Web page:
A word with Dave Foord, manager of the Nedgroup Investments Stable Fund
Please tell us about the key aspects of the Foord investment philosophy and highlight some of Foord’s competitive advantages in managing the Nedgroup Investments Stable Fund?
Rule number one: Do not lose money,
Rule number two: Do not forget rule number one.
Our competitive advantage is derived from a dedication to this simple principle.
Key tenets of our investment philosophy are:
- To preserve and grow our clients’ long-term savings in real terms;
- To define risk as permanent loss of capital – not volatility;
- To invest through the cycle – for the long term;
- To put safety first – diversification, portfolios always balanced; and
- To have patience – time is a powerful force.
Most importantly, we treat investors’ capital as we would our own and not as part of a competition that can be used to our advantage.
The Nedgroup Investments Stable Fund has maintained a flexible asset allocation over time and your long term asset allocation track record is very good. How did you achieve this and can you please provide some insights into your asset allocation process?
In one word: consistency. Asset allocation, which inherently incorporates timing, is responsible for most of the difference in returns, as much as 80% according to some studies. We therefore concentrate our efforts on optimising our asset allocation as far as possible.
While some components of our asset allocation process are simple, other parts are more complex. We use forecasts adjusted for probabilities and risk – so inherently it is a quantitative process. Yet judgement is still the most important element in the process. The process is not constant or fixed as we are learning from and improving it all the time.
The short duration of the Nedgroup Investments Stable Fund’s fixed income component offers protection in a rising yield environment, but are you able to earn sufficient returns on the underlying instruments?
The South African money market industry is one of the few in the world providing a return above the inflation rate. This is partly why the rand has been relatively strong. Hence we are able to earn a 2-3% real return for most of the fund’s fixed income component. Interest rates in most cases will come down as inflation comes down. A large portion of the fund is therefore indirectly matched to the benchmark to ensure a higher probability of meeting the benchmark over the appropriate measurement periods.
Foord employ a multi-counsellor approach on the Nedgroup Investments Stable Fund. Would you explain what this is, how it is implemented and why you took the decision to adopt this process at Foord?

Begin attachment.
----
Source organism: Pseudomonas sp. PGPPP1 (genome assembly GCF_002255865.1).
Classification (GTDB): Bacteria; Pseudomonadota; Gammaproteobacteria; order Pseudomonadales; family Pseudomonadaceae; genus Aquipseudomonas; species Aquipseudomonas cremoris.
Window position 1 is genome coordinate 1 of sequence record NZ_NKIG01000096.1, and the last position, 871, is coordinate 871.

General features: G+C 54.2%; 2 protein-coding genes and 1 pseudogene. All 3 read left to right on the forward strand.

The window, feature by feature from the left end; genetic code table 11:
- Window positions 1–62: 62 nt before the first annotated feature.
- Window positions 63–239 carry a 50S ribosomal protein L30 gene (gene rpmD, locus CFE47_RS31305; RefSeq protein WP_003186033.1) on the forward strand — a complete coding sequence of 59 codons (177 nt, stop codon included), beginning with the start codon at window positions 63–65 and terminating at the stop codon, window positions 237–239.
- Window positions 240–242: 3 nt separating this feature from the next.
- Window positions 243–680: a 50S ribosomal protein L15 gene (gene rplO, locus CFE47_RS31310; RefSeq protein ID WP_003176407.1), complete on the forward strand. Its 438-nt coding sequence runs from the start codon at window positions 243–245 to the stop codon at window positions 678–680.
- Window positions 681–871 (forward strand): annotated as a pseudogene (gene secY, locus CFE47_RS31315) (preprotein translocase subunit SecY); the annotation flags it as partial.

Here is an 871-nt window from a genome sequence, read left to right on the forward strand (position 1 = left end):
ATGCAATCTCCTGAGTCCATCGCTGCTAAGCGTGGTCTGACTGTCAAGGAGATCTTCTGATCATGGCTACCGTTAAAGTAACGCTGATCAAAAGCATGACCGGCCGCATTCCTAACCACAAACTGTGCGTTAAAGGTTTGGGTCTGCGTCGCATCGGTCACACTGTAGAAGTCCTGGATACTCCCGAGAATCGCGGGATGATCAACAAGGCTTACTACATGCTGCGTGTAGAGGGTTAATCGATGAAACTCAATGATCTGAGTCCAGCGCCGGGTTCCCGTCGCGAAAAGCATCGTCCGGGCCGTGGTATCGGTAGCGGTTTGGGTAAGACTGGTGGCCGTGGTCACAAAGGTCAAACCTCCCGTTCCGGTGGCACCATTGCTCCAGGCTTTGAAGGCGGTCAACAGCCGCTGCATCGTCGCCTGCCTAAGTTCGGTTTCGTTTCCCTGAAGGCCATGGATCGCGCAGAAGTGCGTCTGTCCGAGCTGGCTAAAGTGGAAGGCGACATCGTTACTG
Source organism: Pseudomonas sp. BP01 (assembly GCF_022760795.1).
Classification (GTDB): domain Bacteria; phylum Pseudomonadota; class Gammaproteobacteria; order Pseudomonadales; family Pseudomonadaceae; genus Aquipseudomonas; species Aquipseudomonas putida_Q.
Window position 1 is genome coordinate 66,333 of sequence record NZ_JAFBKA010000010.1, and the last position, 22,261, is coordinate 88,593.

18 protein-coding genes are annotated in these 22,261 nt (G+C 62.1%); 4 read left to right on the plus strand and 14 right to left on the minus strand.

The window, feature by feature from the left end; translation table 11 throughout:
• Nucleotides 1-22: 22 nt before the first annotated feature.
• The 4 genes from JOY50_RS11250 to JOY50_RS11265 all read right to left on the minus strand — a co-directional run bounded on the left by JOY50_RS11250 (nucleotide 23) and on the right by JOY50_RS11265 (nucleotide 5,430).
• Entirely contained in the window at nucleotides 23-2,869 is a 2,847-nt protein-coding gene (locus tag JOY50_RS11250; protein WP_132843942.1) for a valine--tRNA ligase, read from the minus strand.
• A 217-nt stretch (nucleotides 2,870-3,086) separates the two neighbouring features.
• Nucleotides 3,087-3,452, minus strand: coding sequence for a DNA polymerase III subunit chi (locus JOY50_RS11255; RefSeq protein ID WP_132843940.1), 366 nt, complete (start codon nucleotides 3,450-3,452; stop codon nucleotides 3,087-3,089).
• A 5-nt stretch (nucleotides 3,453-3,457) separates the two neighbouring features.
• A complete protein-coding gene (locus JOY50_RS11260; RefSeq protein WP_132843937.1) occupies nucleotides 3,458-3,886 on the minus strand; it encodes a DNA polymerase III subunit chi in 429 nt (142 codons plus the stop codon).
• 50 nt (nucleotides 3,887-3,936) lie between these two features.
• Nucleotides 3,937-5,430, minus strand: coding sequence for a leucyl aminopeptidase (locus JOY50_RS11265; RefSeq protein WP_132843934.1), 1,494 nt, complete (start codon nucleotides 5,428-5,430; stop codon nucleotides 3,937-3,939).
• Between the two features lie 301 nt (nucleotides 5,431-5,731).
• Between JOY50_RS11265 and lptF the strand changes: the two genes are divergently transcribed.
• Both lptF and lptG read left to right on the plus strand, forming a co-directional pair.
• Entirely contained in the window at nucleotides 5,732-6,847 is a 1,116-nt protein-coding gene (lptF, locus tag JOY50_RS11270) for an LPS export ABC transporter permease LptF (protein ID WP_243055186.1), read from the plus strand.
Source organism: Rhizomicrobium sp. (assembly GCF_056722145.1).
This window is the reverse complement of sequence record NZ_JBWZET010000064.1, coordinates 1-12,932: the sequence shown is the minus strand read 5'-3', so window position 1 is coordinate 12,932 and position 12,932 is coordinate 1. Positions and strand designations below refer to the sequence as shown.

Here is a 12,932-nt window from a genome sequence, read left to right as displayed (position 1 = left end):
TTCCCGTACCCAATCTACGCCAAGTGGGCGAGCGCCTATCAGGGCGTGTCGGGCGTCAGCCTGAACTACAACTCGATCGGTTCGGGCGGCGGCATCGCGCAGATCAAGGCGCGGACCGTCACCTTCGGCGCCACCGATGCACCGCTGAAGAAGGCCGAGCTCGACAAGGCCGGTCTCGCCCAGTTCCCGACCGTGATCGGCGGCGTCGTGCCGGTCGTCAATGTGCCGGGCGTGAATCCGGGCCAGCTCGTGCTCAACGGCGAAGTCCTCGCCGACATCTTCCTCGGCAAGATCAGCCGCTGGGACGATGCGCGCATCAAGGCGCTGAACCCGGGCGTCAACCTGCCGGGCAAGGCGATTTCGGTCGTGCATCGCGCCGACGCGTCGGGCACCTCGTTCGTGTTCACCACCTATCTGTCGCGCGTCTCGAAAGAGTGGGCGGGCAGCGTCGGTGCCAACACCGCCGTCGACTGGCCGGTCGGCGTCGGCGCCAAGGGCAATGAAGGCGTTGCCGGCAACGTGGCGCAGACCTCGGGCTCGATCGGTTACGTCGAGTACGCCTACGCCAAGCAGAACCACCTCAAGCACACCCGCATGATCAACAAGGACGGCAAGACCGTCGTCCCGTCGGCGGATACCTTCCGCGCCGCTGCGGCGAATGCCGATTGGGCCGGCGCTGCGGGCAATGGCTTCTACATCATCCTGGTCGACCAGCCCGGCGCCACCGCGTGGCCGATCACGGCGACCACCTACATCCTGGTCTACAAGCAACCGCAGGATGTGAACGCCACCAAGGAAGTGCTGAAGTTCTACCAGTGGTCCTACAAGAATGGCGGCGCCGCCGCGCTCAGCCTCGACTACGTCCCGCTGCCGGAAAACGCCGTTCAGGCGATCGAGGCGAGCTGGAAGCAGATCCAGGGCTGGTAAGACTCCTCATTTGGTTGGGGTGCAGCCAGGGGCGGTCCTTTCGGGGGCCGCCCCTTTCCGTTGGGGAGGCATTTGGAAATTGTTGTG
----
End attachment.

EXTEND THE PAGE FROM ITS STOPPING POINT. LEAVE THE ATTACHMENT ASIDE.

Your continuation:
We adopted it because both our research and experience show that it works. It allows for diversification and concentration with conviction. It also provides the appropriate structure for succession and portfolio manager transitions when needed, while still maintaining the required levels of continuity from a portfolio management perspective.
Has the success of Foord Asset Management, both from a performance and growth point of view, led to additional pressures on your time? Are you able to be as involved in the investment process as you have always been?
I’ve always managed my time very well. The success of the firm has enabled us to pay suitable levels of compensation for excellent talent. This means that more great people help with the process now than were available to me 10 to15 years ago. Nevertheless, as CIO I am responsible for all actions and results, just as I have always been.
Risk management is one of the cornerstones of the Foord philosophy. Please elaborate further on your approach in the context of a low equity fund such as the Nedgroup Investments Stable Fund?
Risk equates to the possibility of losing money and/or not achieving the desired results.
With the Nedgroup Investments Stable Fund, we believe we should protect capital even more carefully due to investors requiring more predictability of returns over shorter periods of time versus a typical balanced fund for example and we are thus stricter in our risk parameters.
Globally, political uncertainty is elevated and producing some curious reactions within capital markets. What are some of your thoughts around Brexit, the Trump presidency and any other key risks on the horizon in 2017?
Brexit and Trump are not risks, they are facts. Uncertainty is always there. It has the greatest impact when least expected. We deal with what we can see by working with probabilities. We deal with what we can’t see with caution.
The Nedgroup Investments Stable Fund remains one of the best performers in its category since its inception in 2007. What were some of the strategies or decisions that have contributed significantly to the Fund’s performance during this period?
Consistency! Getting the major asset allocation calls right has contributed greatly. Avoiding losses has also helped the Fund remain at the top end of the ranking tables since launch despite the poor relative performance that investors experienced during 2016.
Over the past year, asset class returns in rands have been weak. Is it necessary to change the way you manage money in this kind of environment?